Check Facebook and Pinterest. Chances are your friends are juicing or doing juice cleanse.
Millions of people are trying to lose weight and improve their health by gulping down pounds of produce.
But is it healthy?
40-year-old Andria Wood has tried to maintain a healthy lifestyle for years, but last fall she wasn't feeling well.
"I'd been off and on ill for about three months, and nothing was working," Wood said.
That's when Wood decided to take up juicing. She used her juicer to create drinks from various fruits and vegetables.
For two weeks she drank two or three of her meals every day, instead of eating other foods. Since then, she's continued to incorporate a juice into her diet almost every day.
"My skin was completely different. My health was completely different. I felt so much energy and so much better," Wood said.
"It's a good way to get in the antioxidants from fruits and vegetables," Sanford Registered Dietitian Jocelyn Johnson said.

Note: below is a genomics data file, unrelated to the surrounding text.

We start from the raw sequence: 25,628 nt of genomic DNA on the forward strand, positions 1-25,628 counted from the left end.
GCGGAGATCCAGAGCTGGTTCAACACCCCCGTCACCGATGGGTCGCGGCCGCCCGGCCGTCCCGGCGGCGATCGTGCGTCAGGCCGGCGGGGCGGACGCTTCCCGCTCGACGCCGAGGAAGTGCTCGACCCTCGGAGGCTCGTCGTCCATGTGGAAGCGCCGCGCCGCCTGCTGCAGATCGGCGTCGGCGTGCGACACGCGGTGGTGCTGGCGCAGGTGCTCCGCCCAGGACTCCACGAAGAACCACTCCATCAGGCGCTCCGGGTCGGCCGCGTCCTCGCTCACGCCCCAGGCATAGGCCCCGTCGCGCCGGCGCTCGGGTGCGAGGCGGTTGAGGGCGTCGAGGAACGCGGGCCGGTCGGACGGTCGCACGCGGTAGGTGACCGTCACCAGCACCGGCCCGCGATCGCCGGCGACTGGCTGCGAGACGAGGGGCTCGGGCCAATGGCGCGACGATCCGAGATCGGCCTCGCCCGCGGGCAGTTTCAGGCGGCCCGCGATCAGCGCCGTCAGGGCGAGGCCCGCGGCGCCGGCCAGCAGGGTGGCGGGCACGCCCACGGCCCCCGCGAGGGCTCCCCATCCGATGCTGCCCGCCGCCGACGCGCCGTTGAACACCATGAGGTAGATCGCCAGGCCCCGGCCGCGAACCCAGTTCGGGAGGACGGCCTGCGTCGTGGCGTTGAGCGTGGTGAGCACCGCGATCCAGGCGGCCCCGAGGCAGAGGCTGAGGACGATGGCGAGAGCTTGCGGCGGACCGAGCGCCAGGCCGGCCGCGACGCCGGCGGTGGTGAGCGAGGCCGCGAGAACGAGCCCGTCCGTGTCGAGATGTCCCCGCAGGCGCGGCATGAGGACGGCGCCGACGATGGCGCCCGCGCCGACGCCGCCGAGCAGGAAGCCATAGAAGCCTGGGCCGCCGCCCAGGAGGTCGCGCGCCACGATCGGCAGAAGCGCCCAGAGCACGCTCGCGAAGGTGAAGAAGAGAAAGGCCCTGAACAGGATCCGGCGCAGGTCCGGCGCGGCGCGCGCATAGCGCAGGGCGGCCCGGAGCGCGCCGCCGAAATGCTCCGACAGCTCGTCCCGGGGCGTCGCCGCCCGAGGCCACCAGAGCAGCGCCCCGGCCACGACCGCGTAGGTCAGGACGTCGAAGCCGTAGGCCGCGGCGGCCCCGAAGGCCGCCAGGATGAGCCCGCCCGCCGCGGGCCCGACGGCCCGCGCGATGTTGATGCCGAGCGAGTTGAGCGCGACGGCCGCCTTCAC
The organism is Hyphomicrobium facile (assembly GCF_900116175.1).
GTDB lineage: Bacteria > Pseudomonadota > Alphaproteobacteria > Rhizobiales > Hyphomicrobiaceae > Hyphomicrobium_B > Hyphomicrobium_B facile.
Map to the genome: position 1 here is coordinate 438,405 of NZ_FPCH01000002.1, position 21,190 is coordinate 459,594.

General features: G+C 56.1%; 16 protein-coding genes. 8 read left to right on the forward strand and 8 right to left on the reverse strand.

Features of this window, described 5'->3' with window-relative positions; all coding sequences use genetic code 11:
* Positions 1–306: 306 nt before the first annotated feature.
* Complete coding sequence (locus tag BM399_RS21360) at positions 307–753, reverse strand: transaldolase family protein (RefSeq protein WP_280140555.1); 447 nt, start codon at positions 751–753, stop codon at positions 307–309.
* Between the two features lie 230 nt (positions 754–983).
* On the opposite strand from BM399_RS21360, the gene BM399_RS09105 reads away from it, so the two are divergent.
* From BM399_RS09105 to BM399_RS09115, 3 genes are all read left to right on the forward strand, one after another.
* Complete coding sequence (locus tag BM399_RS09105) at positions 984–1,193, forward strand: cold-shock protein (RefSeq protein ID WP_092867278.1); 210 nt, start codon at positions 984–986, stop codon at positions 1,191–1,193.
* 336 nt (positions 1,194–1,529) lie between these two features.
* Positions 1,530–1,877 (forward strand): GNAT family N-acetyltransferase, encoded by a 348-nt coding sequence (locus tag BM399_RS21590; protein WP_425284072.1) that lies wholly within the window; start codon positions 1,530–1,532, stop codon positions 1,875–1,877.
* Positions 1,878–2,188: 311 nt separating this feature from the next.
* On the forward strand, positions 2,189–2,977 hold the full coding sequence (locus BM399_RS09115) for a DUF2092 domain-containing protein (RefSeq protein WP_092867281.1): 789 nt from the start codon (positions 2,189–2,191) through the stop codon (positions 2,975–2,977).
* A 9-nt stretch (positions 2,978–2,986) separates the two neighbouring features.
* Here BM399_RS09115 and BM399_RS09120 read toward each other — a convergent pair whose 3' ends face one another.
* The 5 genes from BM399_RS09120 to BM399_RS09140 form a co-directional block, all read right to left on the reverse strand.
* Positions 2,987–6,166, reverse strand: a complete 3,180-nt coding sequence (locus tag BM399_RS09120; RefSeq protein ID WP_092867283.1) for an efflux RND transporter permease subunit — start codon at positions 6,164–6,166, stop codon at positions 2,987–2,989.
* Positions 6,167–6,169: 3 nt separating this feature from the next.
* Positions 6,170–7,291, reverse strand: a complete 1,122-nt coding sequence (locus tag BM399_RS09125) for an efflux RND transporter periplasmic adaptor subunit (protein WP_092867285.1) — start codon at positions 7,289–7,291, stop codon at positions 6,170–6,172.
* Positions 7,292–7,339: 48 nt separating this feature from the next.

But Registered Dietitian Jocelyn Johnson says you should not rely just on juicing for all your meals.
"Most people who do them aren't getting enough calories or protein, so they feel really tired and moody and be kind of shaky--that's type of thing," Johnson said.
Johnson says people who do so-called juice cleanses miss out on important nutrients from other foods. You should also continue to eat whole fruits and vegetables.
"Most juicers take out the pulp, so you are not getting any of the good fiber you would if you just ate the whole fruit or vegetable," Johnson said.
Johnson also says you won't necessarily lose weight through juicing.
"When we drink things, we don't really register that it's calories, and it doesn't make us feel full as if we ate it," Johnson said.
But by simply incorporating juices into your diet, instead of using them to replace your meals, you could improve your health.
"The average American doesn't get enough fruits and vegetables. We all know that," Wood said. "I can't tell you how nice it is to know that I got it covered."
You also should pay attention to what's in your juices. If you buy a drink at a store, it may contain added sugar or syrup.